Weymouth: Town and starwood facing short timeline for legislation submission

Weymouth Town council has asked their attorneys from Burns & Levinson to  meet with Starwood, Mayor Susan Kay, and five representatives from the Council in attempts to  “hash out” the issues.

After review of Starwood’s proposed legislation and every document received up to date, Matthew Feher and Anatoly Darov with Burns & Levinson, presented their review to Town Council Monday night.

In their review, Feher and Darov pointed out the risks and benefits of “themes” in the legislation, including: South Shore Tri-Town Development Corporation (SSTTDC) Governance, the Reuse and Master Plans, zoning control, infrastructure financing, tax collection responsibility and municipal service obligations.

The Council focused a lot of their conversation on projected risks associated with parts of the legislation concerning timing considerations and contingencies.

“The clock starts ticking as soon as the legislation is signed,” Feher said, “Including amending all the operative agreements in place,  [and] transferring certain rights and responsibilities to the town from Tri-Town.”

Feher added that if the state did not agree to fund the Parkway completion within 180 days, all responsibilities would revert back to SSTTDC. “That creates a lot of administrative and cost issues,” Feher said.

Some Councilors expressed concern that changing certain agreements and taking on responsibilities should take place after negotiations with the state are settled and in place.

Councilor Arthur Matthews suggested “switching the numbers,” giving a 180-day time frame for agreement negotiations such as zoning regulation changes, and a 90-day time frame for the Parkway agreement with the state.

Matthew Barry, Starwood Vice President, said he thinks there is very low risk, but agreed to  look at the timelines to align them with the town’s priorities.

“Taxing starts July,1, fiscal years start July,1, and so we were pointing this legislation toward July, 1 to allow Weymouth  the opportunity to have the maximum benefit of direct tax revenue,” Barry said.

In order to get the legislation passed during this legislative session, Barry said they have asked for it to be filed on or before April, 15.

According to Barry, there have been two deadlines, and one passed on Friday, April, 4 when  Administration and Finance said that they may call the bond for the Parkway, which would require SSTTDC to make a payment between $28-$29 million.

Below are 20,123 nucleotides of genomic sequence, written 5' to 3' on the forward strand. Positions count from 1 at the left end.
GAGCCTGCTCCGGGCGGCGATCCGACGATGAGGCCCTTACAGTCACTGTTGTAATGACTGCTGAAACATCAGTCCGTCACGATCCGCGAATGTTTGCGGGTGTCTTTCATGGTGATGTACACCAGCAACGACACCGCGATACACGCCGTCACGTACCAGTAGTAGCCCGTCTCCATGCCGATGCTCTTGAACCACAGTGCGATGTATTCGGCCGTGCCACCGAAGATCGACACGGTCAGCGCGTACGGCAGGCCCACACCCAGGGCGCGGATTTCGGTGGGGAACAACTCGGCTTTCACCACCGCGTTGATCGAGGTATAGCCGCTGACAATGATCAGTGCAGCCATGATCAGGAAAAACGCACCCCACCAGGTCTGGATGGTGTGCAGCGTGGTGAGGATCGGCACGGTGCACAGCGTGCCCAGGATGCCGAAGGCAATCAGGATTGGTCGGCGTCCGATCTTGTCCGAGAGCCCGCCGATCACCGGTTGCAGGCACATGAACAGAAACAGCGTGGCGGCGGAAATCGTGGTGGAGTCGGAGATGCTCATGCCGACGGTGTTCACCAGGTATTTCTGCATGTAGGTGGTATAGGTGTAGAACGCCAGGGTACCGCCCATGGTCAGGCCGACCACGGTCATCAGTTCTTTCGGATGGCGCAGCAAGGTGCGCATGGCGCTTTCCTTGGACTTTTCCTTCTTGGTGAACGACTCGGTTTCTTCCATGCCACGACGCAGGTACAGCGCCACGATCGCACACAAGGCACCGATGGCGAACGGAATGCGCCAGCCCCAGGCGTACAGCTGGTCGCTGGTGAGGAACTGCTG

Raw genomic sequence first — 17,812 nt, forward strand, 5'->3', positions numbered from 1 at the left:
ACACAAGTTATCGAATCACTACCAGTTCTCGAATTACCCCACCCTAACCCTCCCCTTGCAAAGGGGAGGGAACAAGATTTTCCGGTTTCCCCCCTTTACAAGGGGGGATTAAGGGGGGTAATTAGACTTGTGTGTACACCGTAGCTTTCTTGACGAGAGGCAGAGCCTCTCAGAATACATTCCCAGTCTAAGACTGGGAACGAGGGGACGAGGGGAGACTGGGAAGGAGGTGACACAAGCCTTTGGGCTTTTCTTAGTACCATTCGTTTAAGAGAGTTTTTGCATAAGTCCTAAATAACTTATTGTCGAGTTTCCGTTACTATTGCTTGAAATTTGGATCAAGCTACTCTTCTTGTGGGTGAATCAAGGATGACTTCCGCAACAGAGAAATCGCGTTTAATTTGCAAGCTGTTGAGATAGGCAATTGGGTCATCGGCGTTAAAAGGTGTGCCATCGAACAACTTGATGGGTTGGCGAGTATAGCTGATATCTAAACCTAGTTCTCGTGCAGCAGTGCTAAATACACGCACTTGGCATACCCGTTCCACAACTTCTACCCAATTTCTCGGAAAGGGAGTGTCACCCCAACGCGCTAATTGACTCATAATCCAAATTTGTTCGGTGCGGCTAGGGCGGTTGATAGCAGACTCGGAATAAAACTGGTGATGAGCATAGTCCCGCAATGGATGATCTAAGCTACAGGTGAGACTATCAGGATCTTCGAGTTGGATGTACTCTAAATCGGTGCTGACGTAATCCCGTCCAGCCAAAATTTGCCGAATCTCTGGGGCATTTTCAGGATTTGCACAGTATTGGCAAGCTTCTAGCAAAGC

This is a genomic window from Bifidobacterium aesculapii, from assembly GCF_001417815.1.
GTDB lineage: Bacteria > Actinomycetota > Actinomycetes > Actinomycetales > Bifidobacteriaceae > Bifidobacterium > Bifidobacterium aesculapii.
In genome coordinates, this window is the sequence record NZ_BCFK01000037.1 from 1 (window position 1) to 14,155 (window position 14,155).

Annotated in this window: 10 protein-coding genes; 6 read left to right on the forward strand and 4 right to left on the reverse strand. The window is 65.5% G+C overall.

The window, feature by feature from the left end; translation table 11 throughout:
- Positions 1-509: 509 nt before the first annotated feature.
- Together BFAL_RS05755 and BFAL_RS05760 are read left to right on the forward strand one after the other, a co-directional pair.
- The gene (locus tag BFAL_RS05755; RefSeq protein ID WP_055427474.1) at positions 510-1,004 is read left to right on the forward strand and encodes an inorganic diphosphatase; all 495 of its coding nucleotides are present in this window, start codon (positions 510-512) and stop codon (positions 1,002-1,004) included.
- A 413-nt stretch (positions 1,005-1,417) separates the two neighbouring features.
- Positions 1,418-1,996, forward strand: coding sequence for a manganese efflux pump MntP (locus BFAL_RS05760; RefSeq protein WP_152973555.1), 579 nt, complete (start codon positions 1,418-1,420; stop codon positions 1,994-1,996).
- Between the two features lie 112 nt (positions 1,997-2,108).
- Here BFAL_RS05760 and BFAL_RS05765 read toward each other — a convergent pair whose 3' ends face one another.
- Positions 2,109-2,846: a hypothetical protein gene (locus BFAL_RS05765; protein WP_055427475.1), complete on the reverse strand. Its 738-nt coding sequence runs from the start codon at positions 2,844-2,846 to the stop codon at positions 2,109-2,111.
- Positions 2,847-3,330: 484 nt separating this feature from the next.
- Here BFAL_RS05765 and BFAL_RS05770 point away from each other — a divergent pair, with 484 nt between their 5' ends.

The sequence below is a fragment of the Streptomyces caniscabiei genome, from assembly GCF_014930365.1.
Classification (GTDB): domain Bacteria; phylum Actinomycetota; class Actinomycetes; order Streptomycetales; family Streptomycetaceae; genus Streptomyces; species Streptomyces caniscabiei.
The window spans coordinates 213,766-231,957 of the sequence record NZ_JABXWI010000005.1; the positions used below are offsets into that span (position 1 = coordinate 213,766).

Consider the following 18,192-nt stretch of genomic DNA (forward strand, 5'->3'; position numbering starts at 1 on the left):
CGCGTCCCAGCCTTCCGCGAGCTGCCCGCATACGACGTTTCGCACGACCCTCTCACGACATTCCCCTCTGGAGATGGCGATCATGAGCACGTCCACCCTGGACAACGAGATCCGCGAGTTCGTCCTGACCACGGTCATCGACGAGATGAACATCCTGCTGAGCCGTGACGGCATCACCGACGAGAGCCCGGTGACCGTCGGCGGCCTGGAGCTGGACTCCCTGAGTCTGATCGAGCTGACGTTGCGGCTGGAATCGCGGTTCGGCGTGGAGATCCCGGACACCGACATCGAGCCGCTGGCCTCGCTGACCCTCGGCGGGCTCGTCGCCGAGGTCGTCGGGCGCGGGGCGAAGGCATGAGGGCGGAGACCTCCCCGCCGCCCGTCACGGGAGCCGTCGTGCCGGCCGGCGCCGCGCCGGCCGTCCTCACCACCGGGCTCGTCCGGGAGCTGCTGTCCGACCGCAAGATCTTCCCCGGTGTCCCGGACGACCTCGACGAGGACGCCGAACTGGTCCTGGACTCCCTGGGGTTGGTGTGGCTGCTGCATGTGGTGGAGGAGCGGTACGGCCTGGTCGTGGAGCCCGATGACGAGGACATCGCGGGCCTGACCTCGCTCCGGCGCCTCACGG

Barry added that this would immediately bankrupt SSTTDC and would cause Starwood to reevaluate going forward. “The Parkway Phase II is critical to success,” he said.

Barry pointed out that within the 13 separate occasions Starwood has appeared before the Council, 21 legislative changes have been made and five or more changes have been added to a Memorandum of Agreement (MOA).

Weymouth resident Gus Perez addressed the Council Monday night as well, stressing the importance of passing Starwood’s proposed legislation.

“You have a choice to continue between nothing and continuing to do nothing, and continuing to receive nothing while inheriting all the risk, or doing something,” Perez said, “That is supporting this legislative change…yes, both have risks… but the greater risk stands with doing nothing.”

Barry said they are  aware of the legislative timeline that ends July, 31.

“We are concerned as we approach only 90 days to go to pass a legislative change of this significance,” Barry said.

Council President Patrick O’Connor said he wants to see a final product as soon as possible.

 

About Samantha Tracey

Samantha Tracey graduated from Salem State University in 2013 with a degree in Journalism. She has been reporting on local issues in a variety of towns: Bridgewater, Abington, Carver, Weymouth, East Bridgewater, Hanson, Halifax, etc. She says growing up on the South Shore has made it interesting now to be covering news in such familiar places.